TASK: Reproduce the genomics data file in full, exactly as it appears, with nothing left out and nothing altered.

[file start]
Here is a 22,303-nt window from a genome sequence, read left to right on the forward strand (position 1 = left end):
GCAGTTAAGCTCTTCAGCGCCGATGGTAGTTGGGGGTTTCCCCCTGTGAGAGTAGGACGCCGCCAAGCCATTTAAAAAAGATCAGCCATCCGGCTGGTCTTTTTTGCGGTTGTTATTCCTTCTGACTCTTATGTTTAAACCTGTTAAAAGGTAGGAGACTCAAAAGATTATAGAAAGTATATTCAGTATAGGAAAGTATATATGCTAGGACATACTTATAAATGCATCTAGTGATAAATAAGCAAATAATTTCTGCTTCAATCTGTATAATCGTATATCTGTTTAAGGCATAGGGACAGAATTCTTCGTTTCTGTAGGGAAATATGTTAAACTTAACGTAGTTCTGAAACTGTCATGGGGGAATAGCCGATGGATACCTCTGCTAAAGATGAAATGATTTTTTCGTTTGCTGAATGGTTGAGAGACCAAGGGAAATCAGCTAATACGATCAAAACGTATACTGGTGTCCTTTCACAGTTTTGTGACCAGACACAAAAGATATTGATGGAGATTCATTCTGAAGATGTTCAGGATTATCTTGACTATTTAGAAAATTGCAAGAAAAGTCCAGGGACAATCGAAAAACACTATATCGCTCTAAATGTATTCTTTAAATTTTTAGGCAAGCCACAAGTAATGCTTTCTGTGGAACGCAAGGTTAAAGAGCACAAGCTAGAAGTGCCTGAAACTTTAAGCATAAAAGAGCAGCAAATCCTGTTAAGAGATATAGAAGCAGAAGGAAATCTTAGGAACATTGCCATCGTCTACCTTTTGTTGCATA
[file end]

Here is a 22,303-nt window from a genome sequence, read left to right on the forward strand (position 1 = left end):
GCAGTTAAGCTCTTCAGCGCCGATGGTAGTTGGGGGTTTCCCCCTGTGAGAGTAGGACGCCGCCAAGCCATTTAAAAAAGATCAGCCATCCGGCTGGTCTTTTTTGCGGTTGTTATTCCTTCTGACTCTTATGTTTAAACCTGTTAAAAGGTAGGAGACTCAAAAGATTATAGAAAGTATATTCAGTATAGGAAAGTATATATGCTAGGACATACTTATAAATGCATCTAGTGATAAATAAGCAAATAATTTCTGCTTCAATCTGTATAATCGTATATCTGTTTAAGGCATAGGGACAGAATTCTTCGTTTCTGTAGGGAAATATGTTAAACTTAACGTAGTTCTGAAACTGTCATGGGGGAATAGCCGATGGATACCTCTGCTAAAGATGAAATGATTTTTTCGTTTGCTGAATGGTTGAGAGACCAAGGGAAATCAGCTAATACGATCAAAACGTATACTGGTGTCCTTTCACAGTTTTGTGACCAGACACAAAAGATATTGATGGAGATTCATTCTGAAGATGTTCAGGATTATCTTGACTATTTAGAAAATTGCAAGAAAAGTCCAGGGACAATCGAAAAACACTATATCGCTCTAAATGTATTCTTTAAATTTTTAGGCAAGCCACAAGTAATGCTTTCTGTGGAACGCAAGGTTAAAGAGCACAAGCTAGAAGTGCCTGAAACTTTAAGCATAAAAGAGCAGCAAATCCTGTTAAGAGATATAGAAGCAGAAGGAAATCTTAGGAACATTGCCATCGTCTACCTTTTGTTGCATA